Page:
Serum Bicarbonate Level Improves Specificity of STOP-Bang Screening for OSA

A STOP-Bang score ≥3 is highly sensitive but only moderately specific. Apnea/hypopnea during sleep can lead to intermittent hypercapnia and may result in serum bicarbonate (HCO3-) retention. The addition of serum HCO3– to the STOP-Bang questionnaire may improve its specificity. With the addition of HCO3– ≥28 mmol/L to the STOP-Bang score ≥3, the specificity for all OSA, moderate/severe OSA and severe OSA improved to 85.2%, 81.7%, 79.7%, respectively. Serum HCO3– level increases the specificity of STOP-Bang screening in predicting moderate/severe OSA. The authors propose a 2-step screening process. The first step uses a STOP-Bang score to screen patients and the second step uses serum HCO3– in those with a STOP-Bang score ≥3 for increased specificity.

The ASPAN Obstructive Sleep Apnea in the Adult Patient Evidence-Based Practice Recommendation

A vision of the American Society of PeriAnesthesia Nurses (ASPAN) is to provide empirical support to guide the safe care of perianesthesia patients. Biannually, the Perianesthesia Nursing Standards, Practice Recommendations, and Interpretive Statements are revised to include the most current evidence-based findings. The development of an OSA Practice Recommendation was identified as a priority for 2012 by the ASPAN Board of Directors. Clinical practice (CP) questions relating to the safe care of patients with obstructive sleep apnea (OSA) are received monthly by ASPAN from national and international perianesthesia nurses. Eighteen questions were refined from the CP questions relating to OSA. ASPAN’s evidence based practice process was used for the literature search, critical review of the evidence and consensus of recommendations for the development and refinement of the OSA-Practice Recommendation.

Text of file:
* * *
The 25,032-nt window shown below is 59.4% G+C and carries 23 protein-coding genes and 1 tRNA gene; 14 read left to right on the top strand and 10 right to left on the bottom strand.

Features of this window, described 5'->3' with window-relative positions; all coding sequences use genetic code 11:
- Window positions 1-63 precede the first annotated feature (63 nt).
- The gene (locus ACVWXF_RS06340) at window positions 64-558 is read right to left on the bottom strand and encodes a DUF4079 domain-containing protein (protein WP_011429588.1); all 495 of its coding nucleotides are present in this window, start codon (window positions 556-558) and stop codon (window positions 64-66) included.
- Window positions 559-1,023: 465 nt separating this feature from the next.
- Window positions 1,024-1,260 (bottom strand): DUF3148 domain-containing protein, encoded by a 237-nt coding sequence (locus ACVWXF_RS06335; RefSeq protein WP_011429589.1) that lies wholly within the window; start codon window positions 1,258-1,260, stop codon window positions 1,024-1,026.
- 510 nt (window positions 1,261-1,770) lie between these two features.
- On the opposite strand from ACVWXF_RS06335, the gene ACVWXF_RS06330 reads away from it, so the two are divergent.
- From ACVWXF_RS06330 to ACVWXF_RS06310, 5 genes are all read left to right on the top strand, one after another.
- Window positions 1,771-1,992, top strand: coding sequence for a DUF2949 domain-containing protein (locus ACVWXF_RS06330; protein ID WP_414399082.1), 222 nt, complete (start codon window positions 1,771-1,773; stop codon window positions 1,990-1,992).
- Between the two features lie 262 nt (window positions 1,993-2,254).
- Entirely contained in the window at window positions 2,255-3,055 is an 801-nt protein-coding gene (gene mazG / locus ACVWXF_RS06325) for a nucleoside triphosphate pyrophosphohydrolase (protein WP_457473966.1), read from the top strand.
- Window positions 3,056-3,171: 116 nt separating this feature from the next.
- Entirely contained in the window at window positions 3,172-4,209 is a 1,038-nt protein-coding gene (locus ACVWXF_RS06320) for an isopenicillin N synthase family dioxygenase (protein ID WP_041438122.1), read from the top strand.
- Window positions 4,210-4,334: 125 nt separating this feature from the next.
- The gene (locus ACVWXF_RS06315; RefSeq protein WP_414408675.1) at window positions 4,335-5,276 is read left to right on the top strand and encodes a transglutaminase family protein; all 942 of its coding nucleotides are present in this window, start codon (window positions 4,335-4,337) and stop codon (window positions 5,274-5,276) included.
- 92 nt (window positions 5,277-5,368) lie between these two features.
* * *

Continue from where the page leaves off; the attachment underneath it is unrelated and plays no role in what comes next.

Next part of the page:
Toll-Like Receptor Activity in Patients with Obstructive Sleep Apnea

Obstructive sleep apnea has been linked to chronic inflammation and cardiovascular diseases. This work demonstrated that OSA is associated with enhanced expression and signaling events downstream of TLR2 and TLR4 in circulating monocytes. These observations were mitigated by CPAP therapy, which suggest that TLR2 and TLR4 activation may be involved as a signaling mechanism in immune-mediated progression of atherosclerosis in OSA.

Adenosine A1 Receptors in Mouse Pontine Reticular Formation Depress Breathing, Increase Anesthesia Recovery Time, and Decrease Acetylcholine Release

Adenosine has several actions depending on the receptors targeted. This work supports the interpretation that an adenosinergic-cholinergic interaction within the –tailed hypothesis that adenosine A1 receptors in the pontine comprises one neurochemical mechanism underlying the wakefulness stimulus for breathing.

Predictors of Positive Airway Pressure Therapy Adherence in Children: A Prospective Study

PAP adherence in children and adolescents is related primarily to family and demographic factors rather than severity of apnea or measures of psychosocial functioning. Further research is needed to determine the relative contributions of maternal education, socioeconomic status and cultural beliefs to PAP adherence in children, in order to develop better adherence programs.

Measuring Sleep Quality After Adenotonsillectomy in Pediatric Sleep Apnea

The aim of this study was to demonstrate postoperative changes in sleepquality in children with obstructive sleep apnea (OSA), using both conventional sleep staging and electrocardiogram-based cardiopulmonary coupling (CPC) analysis. In pediatric OSA, postoperative improvement of sleepquality is more readily discernible by CPC analysis than EEG-based sleep staging.